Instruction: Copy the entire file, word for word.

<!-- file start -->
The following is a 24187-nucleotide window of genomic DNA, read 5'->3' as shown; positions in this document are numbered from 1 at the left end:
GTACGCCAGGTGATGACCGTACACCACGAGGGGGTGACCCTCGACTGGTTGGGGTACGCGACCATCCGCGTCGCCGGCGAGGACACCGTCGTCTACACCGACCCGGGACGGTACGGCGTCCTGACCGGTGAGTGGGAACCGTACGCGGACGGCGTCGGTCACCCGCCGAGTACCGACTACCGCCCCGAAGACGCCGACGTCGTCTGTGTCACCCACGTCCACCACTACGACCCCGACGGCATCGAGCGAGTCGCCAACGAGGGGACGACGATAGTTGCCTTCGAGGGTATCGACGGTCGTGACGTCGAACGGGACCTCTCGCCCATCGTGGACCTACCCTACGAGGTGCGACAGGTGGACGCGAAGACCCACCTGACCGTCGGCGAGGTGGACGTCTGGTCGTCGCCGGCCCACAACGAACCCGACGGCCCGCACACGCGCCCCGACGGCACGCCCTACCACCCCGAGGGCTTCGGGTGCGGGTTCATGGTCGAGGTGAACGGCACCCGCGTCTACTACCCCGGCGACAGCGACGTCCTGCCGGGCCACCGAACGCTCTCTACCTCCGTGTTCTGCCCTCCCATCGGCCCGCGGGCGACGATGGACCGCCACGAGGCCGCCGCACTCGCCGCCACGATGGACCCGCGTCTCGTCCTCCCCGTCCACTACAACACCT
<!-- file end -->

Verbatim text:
The following is a 24187-nucleotide window of genomic DNA, read 5'->3' as shown; positions in this document are numbered from 1 at the left end:
GTACGCCAGGTGATGACCGTACACCACGAGGGGGTGACCCTCGACTGGTTGGGGTACGCGACCATCCGCGTCGCCGGCGAGGACACCGTCGTCTACACCGACCCGGGACGGTACGGCGTCCTGACCGGTGAGTGGGAACCGTACGCGGACGGCGTCGGTCACCCGCCGAGTACCGACTACCGCCCCGAAGACGCCGACGTCGTCTGTGTCACCCACGTCCACCACTACGACCCCGACGGCATCGAGCGAGTCGCCAACGAGGGGACGACGATAGTTGCCTTCGAGGGTATCGACGGTCGTGACGTCGAACGGGACCTCTCGCCCATCGTGGACCTACCCTACGAGGTGCGACAGGTGGACGCGAAGACCCACCTGACCGTCGGCGAGGTGGACGTCTGGTCGTCGCCGGCCCACAACGAACCCGACGGCCCGCACACGCGCCCCGACGGCACGCCCTACCACCCCGAGGGCTTCGGGTGCGGGTTCATGGTCGAGGTGAACGGCACCCGCGTCTACTACCCCGGCGACAGCGACGTCCTGCCGGGCCACCGAACGCTCTCTACCTCCGTGTTCTGCCCTCCCATCGGCCCGCGGGCGACGATGGACCGCCACGAGGCCGCCGCACTCGCCGCCACGATGGACCCGCGTCTCGTCCTCCCCGTCCACTACAACACCT